Dos and Don't's

Dos and Don’ts


Taiwan is a fairly tolerant country for the most part and as such it is not a particularly daunting place to visit. It is crowded but the people are friendly and helpful for the most part. There are some things you should avoid during your stay but that doesn’t mean that if you unwittingly break a local taboo outraged citizens will descend on you like locust. To avoid any possible unpleasantness here is our list of Dos and Don’ts:



1)     Do accept things with both hands. If someone is giving you a present, a document, or handing you their name card it is polite to not only offer it with two hands but also accept it with both hands as well.

2)     Do wave at people to say “hello” or “goodbye.” When Taiwanese people meet they don’t usually come into physical contact with one another (shake hands). Waving at your friends even if they’re in close approximation is very common.

When in a more formal setting it is common to shake hands. Taiwanese don’t bow except on special occasions, such as addressing an audience or accepting an award.

3)     Do get a copy of the local MRT guide. You can download the guide from the Metro Taipei website or pick it up at almost any MRT station, where you can usually find it in a number of different languages. MRT is extremely popular and arguably the most convenient mode of transportation in Taipei. Even though it can get very crowded during peak hours, the trains are not subject to traffic jams on the surface. When you actually look into the MRT guide, you’ll discover that many of the local tourist attractions are best accessible by the MRT, which will also save you a pretty penny on transportation expenses.

4)   Do compliment the food excessively when you’re invited by someone. You should also try to serve yourself at least a little bit of every food that is on the table.

5)   Do dress appropriately. It is very humid in Taiwan and depending on the time of year it can be very hot or very cold. Don’t be misguided by the fact that the coldest temperatures in Taiwan are around 10°C (50°F). Houses in Taiwan are not insulated and there is no central heating either, which means that when it is cold, it is cold everywhere. The humidity seems to intensify the impression of cold or warmth on your skin as well.  


1)     Don’t stick your chopsticks upright in a bowl. This is inappropriate and may even be offensive to Taiwanese as it symbolizes offerings to the dead. When you visit a local temple you will often see burning incense sticks standing vertically in a large bowl-resembling holder.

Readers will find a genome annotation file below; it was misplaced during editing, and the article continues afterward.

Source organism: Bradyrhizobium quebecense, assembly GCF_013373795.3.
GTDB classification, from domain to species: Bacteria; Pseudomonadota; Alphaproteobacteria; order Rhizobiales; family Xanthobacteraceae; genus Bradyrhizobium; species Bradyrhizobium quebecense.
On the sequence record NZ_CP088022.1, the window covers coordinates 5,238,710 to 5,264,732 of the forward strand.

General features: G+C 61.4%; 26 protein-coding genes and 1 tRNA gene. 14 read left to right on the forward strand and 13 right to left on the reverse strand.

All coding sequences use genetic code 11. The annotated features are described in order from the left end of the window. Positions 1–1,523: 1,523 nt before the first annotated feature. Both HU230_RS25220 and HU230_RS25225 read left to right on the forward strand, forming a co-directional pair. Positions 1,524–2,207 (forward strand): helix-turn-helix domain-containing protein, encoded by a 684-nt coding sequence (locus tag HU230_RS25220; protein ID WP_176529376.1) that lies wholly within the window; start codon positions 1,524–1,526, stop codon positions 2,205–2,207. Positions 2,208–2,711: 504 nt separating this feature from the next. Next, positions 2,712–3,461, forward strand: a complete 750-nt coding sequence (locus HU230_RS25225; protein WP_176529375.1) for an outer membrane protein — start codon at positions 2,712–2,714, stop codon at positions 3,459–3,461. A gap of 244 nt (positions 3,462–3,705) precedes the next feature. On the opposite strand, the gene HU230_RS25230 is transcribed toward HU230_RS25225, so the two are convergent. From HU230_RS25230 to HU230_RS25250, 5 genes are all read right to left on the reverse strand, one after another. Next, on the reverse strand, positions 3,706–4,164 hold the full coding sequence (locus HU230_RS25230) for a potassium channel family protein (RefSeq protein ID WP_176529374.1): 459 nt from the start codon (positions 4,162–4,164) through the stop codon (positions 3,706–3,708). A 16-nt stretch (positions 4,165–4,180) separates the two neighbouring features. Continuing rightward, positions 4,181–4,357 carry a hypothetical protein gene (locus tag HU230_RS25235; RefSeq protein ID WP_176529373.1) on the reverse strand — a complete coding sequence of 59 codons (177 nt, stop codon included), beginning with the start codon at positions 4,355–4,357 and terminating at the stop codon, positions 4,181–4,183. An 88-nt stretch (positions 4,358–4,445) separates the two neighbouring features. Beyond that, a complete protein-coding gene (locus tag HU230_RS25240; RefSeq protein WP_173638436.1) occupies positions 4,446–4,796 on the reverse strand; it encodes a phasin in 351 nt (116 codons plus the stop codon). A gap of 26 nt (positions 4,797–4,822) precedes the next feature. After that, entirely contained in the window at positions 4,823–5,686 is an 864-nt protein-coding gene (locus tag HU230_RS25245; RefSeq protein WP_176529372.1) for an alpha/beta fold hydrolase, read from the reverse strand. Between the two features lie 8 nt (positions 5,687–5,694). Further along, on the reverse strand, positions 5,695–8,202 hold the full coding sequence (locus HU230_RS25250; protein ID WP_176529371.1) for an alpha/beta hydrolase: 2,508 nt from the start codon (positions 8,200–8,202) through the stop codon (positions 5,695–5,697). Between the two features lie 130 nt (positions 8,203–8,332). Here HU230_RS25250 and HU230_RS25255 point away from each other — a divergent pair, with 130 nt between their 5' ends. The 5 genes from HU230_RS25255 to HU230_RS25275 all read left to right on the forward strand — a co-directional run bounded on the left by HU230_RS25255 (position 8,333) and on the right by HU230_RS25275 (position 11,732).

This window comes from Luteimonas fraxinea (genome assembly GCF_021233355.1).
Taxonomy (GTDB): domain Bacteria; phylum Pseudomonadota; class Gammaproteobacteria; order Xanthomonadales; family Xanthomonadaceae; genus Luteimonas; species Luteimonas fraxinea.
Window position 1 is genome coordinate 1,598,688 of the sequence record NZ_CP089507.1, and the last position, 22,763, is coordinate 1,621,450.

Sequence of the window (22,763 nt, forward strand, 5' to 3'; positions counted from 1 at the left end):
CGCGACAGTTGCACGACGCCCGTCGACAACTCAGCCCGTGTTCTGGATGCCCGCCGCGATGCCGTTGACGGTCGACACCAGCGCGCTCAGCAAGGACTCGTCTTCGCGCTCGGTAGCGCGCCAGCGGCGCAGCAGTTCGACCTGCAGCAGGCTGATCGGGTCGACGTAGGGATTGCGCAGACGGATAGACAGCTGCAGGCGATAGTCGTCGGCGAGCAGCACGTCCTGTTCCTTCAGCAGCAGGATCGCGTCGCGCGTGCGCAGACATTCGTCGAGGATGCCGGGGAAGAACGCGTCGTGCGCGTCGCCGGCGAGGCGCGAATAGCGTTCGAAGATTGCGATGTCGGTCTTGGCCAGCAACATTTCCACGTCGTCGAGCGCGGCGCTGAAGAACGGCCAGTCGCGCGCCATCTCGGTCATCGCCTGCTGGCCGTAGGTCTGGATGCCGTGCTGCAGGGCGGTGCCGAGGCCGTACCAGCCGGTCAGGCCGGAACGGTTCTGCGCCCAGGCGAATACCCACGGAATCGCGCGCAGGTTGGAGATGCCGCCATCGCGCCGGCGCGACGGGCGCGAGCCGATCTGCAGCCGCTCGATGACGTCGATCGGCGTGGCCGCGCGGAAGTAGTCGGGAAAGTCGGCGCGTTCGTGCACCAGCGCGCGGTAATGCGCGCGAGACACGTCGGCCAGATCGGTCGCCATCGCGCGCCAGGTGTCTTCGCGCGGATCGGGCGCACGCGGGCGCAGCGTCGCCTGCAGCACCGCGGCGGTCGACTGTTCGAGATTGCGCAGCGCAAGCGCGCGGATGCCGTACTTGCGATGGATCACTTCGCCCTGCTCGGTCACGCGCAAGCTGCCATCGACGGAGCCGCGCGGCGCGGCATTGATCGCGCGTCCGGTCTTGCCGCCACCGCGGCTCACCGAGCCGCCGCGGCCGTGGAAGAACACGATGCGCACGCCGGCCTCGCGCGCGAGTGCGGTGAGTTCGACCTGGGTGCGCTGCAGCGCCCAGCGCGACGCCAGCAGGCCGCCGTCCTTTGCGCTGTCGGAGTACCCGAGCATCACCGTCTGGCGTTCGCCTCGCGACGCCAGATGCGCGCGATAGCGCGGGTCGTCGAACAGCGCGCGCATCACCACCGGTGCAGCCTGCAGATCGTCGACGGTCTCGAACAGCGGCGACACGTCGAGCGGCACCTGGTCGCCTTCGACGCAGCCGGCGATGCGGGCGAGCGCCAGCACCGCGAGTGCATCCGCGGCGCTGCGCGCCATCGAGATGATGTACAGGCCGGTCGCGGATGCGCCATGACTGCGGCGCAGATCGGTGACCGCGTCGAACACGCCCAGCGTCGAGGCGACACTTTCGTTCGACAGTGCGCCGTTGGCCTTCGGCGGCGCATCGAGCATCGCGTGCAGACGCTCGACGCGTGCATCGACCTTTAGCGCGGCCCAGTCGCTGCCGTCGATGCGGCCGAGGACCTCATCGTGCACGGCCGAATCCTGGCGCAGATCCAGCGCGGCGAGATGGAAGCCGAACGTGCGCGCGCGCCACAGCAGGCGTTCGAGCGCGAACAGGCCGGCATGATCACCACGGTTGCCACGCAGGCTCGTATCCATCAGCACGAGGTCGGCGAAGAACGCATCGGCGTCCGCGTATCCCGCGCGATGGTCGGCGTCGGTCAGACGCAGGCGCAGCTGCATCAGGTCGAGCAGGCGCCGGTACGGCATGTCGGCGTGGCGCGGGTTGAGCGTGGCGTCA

2)     Don’t forget to take your shoes off when you enter someone’s home. This is more or less universal in Taiwan and your host will most likely provide you with slippers.

3)     Don’t feel obligated to tip. Tipping is not part of the culture in Taiwan. You may be expected to do so in big international hotels but not elsewhere. Some restaurants may include a 5-15% service fee instead, which will simply be included in your bill.

4)     Don’t throw away your receipts. This is a matter of potential savings. Receipts in Taiwan are a part of the Taiwan Receipt Lottery, which means you can win a considerable amount of money just from doing you regular shopping. The reason for the Receipt Lottery is the government’s desire to motivate merchants to keep things on the books. With millions NT on the line as potential winnings it is thought that customers will demand receipts with every purchase, which would in turn put pressure on the merchants .

5)    Don’t give people umbrellas, clocks, handkerchiefs or flowers as presents. They are all considered bad omens. An umbrella, for instance, is a sign that you’ll never see each other again, especially when you’re just getting to know someone. For most of this kind of superstitions its root can be found in the language itself. In Mandarin Chinese the word for umbrella - sǎn - sounds like the word for "to break apart."